Community invited to help prepare 20,000 meals for the hungry
This Saturday, several students from Culver Academies will be packaging no less than 20,000 meals for the hungry around the world, and they hope members of the community at large will join them.
They call themselves the Culver Hunger Fighters, and Saturday's "packaging party," if you will, is the culmination of a host of events at the school and beyond, all of which is the culmination of some remarkable experiences for the students.
Caitlynn Fortner (Dalton, Ga.) , Joy Shen (Oviedo, Fla.), Alex Ding (Edina, Minn.), and Jacqueline Mc- Closkey (DeMotte, Ind.) are the nucleus of The Hunger Fighters Project. It is a program they developed while Fortner and Shen were attending the World Food Prize Global Youth Institute in Des Moines, Iowa, during their junior year. The family of John Ruan III of Culver Military Academy’s class of 1962 established the World Food Prize Foundation in 1994 to assist Nobel Peace Prize winner Norman E. Borlaug in recognizing others for their significant contributions to ending hunger around the world.
Ding, who attended the state conference held at Purdue University, joined when they came back. McCloskey, who went to the World Food Prize meeting with her family, joined Hunger Fighters shortly thereafter.
“That night in Iowa, we decided we had to do this,” Fortner said.
At the conference, Fortner and Shen participated in projects designed to help them understand the issues and develop community action checklists. They also learned about the Kids Care International Outreach program, which handles the food packaging program.
The girls’ determination was bolstered when Fortner, Shen, and Ding each spent part of their summer witnessing the impact that food insecurity has on populations around the world. Fortner received an internship from the World Food Prize and spent her summer doing research in rural India. Ding, a Batten Scholar, spent part of her summer internship with a family in rural Morocco. Also a Batten Scholar, Shen studied the food market systems in Bolivia during her internship.
Back at Culver, the girls launched The Hunger Fighters Project (thehungerfightersproject.org) with a simple goal: "to educate and empower youth about global food issues to take action in their community."
"Food insecurity," said Ding, "is the world's direst, solvable problem. What's worse (is that) we have enough food in the world to feed everyone —but, we just haven't. It's injustice at its most unacceptable. Luckily, we have the means to do something about it—and we are."
Specifically, the non-profit group Taking Action: Kids Against Hunger (kidsagainsthunger.org) challenged Culver students to package 20,000 soy-fortified meals to send to locations local and abroad, which meant raising $5,000.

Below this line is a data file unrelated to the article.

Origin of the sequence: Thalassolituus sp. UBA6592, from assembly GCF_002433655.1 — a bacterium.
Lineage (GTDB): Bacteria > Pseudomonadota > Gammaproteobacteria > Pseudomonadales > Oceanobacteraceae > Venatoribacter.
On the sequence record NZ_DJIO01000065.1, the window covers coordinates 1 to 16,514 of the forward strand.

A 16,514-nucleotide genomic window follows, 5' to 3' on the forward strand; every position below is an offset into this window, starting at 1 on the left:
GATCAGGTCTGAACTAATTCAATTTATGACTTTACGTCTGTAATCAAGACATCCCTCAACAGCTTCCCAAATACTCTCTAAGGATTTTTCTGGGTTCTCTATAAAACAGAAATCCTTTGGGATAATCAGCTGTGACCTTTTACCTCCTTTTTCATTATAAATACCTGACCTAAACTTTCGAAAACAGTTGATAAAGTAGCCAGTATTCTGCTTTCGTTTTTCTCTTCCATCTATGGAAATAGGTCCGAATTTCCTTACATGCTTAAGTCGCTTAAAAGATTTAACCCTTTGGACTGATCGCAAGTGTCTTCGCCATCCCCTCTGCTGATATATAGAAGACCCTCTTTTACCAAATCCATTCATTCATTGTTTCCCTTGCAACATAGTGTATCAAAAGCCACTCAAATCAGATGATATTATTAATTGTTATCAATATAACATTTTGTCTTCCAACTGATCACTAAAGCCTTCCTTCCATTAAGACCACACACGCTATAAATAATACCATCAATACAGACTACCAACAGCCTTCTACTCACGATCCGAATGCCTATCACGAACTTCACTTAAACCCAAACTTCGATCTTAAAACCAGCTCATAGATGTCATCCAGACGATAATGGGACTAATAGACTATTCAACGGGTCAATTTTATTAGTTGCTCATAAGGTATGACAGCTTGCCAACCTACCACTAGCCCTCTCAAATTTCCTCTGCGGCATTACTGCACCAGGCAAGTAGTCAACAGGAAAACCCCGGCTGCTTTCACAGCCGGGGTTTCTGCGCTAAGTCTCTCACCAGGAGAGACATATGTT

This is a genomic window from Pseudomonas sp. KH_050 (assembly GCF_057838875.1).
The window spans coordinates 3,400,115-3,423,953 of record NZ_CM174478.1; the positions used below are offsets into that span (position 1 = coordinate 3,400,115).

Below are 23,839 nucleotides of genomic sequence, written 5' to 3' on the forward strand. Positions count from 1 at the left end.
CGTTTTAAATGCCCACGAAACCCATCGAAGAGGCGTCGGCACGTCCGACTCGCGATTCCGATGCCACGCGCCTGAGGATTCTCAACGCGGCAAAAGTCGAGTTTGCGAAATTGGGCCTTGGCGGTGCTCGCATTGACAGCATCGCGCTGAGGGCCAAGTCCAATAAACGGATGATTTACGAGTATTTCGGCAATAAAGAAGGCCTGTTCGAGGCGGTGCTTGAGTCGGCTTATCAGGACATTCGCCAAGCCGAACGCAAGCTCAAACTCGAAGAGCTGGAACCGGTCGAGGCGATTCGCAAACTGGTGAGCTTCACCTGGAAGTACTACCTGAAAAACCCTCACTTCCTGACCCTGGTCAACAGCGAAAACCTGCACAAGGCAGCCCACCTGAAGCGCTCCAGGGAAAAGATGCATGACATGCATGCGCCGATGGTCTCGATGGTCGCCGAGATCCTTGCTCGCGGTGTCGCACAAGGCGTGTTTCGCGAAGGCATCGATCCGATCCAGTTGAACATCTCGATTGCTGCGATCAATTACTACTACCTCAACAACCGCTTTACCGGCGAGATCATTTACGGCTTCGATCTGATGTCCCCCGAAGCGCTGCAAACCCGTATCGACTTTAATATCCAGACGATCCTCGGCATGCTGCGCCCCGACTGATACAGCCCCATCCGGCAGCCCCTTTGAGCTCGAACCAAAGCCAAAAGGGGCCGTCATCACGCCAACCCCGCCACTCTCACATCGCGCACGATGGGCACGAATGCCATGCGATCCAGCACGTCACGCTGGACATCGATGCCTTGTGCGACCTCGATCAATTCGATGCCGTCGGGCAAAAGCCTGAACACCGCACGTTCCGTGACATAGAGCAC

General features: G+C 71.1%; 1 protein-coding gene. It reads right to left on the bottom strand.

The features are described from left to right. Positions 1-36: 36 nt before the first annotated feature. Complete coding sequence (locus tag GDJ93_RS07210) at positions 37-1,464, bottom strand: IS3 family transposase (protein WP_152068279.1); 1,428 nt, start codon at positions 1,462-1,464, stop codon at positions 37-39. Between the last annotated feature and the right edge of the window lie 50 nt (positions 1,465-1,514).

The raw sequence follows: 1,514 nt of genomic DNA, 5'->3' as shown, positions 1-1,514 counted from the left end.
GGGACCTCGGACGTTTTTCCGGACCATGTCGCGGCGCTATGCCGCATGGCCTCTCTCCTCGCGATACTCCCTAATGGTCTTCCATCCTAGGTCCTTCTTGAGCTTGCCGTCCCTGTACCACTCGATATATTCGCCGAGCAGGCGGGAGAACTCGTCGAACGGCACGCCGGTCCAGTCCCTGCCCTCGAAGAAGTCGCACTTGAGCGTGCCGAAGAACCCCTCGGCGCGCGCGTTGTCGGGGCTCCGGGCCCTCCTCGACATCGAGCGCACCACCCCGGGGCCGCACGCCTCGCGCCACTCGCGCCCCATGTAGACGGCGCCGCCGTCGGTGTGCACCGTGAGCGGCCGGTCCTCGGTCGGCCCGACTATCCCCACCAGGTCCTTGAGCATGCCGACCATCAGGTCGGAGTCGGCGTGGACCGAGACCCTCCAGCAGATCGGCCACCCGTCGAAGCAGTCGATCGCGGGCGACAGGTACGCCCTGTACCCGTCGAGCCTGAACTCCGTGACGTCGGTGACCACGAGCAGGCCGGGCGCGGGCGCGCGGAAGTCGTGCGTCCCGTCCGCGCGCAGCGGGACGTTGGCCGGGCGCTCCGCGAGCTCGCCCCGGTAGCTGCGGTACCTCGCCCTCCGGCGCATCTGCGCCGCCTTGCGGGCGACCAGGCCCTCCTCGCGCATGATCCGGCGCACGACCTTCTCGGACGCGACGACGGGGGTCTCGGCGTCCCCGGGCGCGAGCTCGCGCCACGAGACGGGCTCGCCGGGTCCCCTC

Towards that end, the students came up with a number of events, such as October's belly flop competition at the school's pool; a 24-hour fast on Oct. 16 for World Food Day; and the Culver Hunger Banquet: Feed Your Mind, which took place at the school November 2. Hosted by the Global Studies Institute and the Hunger Fighters Project, the banquet, "an effort to expose local and global hunger issues" meant to be a call to action as much as a fund-raiser.
The World Food Day fast and the Culver Hunger Banquet were used to illustrate how difficult it is for most people in the world to receive an adequate amount of food on a regular basis.
For the Hunger Banquet, the audience was divided up into three classes: 50 percent were declared lower class and given a small cup of rice they had to eat with their fingers; 35 percent made up the middle class and received a mixture of rice and curry they ate with a spoon; and the remaining 15 percent, with a minimum annual income of $9,000, were in the upper class and received a three-course meal while seated at a table.
The tricky part was that the upper class could also take food from the lower and middle classes to eat if they were still hungry and the other two classes could barter for more food or try and steal it from the kitchen, which was guarded.
Ding said by the time the evening was done, her arms were covered with watches and the group had also collected cell phones and class rings in exchange for more food. And some students admitted to finding ways to steal food. They have also partnered with other campus organizations that touch on global health because those issues are so tied to food security problems.
Everything they have done to date can be found on their website: thehungerfightersproject.org.
Those who would like to donate should put “Culver Food Packaging” in the purpose section so Hunger Fighters receives the credit. The funds are being funneled through the Kids Against Hunger program in Fort Wayne, Ind., and are tax deductible. Kids Against Hunger will be supplying the food for the packaging event.
The package will include rice, vitamin-fortified soy protein, dehydrated vegetables, and chicken flavored, vegetarian vitamin and mineral powder. The girls said each food package costs just 25 cents and will feed up to six children. The goal is to complete 20,000 food packages during the January 19 event.
The packaging event is slated for 2 to 4 p.m. Saturday at the Academies dining hall. The effort will be overseen by Kids Against Hunger, a not-for-profit based in Fort Wayne, Indiana.
Those unable to attend but interested in donating directly to the cause may do so online via www.kah-fortwayne.org/content/donate.
*Jeff Kenney, Citizen editor, contributed to this article.